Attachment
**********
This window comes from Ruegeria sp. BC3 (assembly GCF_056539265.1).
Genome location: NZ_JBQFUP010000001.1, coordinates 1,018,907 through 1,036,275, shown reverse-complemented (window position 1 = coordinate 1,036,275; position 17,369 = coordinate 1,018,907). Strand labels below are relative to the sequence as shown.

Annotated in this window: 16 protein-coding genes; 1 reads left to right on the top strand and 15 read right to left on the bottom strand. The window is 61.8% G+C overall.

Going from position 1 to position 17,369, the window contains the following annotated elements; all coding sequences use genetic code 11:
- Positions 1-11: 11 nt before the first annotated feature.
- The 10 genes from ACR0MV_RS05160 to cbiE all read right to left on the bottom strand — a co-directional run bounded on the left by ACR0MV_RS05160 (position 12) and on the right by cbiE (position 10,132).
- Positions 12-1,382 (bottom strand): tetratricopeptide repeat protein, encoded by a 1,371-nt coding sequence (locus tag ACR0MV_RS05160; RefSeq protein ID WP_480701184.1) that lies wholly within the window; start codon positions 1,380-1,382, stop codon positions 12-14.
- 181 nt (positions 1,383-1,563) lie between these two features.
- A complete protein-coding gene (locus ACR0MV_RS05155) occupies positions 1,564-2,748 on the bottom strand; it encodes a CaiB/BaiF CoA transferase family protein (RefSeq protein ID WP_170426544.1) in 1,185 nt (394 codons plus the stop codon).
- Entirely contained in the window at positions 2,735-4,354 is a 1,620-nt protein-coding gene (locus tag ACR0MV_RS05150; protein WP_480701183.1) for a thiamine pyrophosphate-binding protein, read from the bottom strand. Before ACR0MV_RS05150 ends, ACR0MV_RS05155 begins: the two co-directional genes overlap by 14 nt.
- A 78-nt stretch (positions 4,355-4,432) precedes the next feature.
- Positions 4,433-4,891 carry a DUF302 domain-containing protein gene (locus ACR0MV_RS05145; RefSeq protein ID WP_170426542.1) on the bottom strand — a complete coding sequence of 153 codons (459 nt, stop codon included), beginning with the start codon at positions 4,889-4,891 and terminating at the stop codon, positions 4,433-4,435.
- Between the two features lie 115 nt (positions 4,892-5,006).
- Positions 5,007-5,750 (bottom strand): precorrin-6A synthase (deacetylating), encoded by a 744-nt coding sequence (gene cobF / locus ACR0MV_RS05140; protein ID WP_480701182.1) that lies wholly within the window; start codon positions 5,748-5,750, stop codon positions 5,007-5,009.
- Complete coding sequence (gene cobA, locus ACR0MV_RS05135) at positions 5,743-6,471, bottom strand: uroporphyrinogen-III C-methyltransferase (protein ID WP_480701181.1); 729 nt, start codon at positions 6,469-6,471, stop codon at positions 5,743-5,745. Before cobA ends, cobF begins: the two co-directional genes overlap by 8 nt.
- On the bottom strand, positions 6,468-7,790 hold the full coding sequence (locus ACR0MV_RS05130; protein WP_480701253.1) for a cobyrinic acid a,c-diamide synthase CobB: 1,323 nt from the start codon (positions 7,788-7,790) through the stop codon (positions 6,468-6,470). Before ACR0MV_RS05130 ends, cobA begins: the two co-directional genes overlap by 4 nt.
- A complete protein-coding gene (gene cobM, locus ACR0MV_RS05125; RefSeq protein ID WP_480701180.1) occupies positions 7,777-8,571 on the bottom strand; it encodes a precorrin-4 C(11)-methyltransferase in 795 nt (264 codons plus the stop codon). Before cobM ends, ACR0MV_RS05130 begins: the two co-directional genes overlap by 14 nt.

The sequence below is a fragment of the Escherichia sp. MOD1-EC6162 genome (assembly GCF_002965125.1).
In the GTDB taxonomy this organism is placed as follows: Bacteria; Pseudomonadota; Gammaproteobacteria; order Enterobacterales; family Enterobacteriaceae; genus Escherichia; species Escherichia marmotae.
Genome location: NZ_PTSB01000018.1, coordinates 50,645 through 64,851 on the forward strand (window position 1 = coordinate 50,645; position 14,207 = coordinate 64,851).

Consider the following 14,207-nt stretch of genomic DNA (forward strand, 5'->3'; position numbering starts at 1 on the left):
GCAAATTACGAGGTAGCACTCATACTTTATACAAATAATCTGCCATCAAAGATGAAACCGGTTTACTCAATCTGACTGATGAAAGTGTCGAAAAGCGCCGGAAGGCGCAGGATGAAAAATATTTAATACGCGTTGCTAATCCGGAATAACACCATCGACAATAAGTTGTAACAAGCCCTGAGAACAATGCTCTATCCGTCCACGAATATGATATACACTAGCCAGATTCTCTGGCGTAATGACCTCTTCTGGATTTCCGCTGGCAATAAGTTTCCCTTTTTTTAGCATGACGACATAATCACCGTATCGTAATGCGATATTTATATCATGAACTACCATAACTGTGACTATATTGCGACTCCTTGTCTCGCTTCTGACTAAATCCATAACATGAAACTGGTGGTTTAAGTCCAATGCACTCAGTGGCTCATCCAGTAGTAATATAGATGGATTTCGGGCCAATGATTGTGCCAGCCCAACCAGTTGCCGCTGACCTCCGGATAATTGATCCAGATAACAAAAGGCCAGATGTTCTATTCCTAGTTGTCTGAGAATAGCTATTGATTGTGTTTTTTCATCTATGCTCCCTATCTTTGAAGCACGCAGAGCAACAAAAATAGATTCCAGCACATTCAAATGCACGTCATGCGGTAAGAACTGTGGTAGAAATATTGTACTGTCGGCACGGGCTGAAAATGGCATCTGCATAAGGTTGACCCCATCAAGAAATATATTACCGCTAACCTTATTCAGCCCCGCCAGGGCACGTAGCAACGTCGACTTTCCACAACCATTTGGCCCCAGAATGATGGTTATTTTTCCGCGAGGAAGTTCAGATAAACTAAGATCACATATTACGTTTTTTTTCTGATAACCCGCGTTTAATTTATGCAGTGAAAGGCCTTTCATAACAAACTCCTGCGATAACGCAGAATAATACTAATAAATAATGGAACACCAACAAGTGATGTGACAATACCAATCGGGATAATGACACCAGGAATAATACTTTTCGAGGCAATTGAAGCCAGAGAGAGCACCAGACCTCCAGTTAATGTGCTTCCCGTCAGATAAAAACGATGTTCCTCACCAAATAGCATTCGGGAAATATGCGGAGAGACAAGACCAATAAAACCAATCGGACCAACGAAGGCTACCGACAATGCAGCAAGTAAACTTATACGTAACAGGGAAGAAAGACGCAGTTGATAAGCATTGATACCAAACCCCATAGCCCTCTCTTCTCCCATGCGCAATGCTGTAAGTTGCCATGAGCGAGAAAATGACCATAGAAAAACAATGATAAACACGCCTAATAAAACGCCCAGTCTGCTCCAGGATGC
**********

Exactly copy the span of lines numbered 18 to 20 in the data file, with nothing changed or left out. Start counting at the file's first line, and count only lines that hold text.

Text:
The sequence below is a fragment of the Escherichia sp. MOD1-EC6162 genome (assembly GCF_002965125.1).
In the GTDB taxonomy this organism is placed as follows: Bacteria; Pseudomonadota; Gammaproteobacteria; order Enterobacterales; family Enterobacteriaceae; genus Escherichia; species Escherichia marmotae.
Genome location: NZ_PTSB01000018.1, coordinates 50,645 through 64,851 on the forward strand (window position 1 = coordinate 50,645; position 14,207 = coordinate 64,851).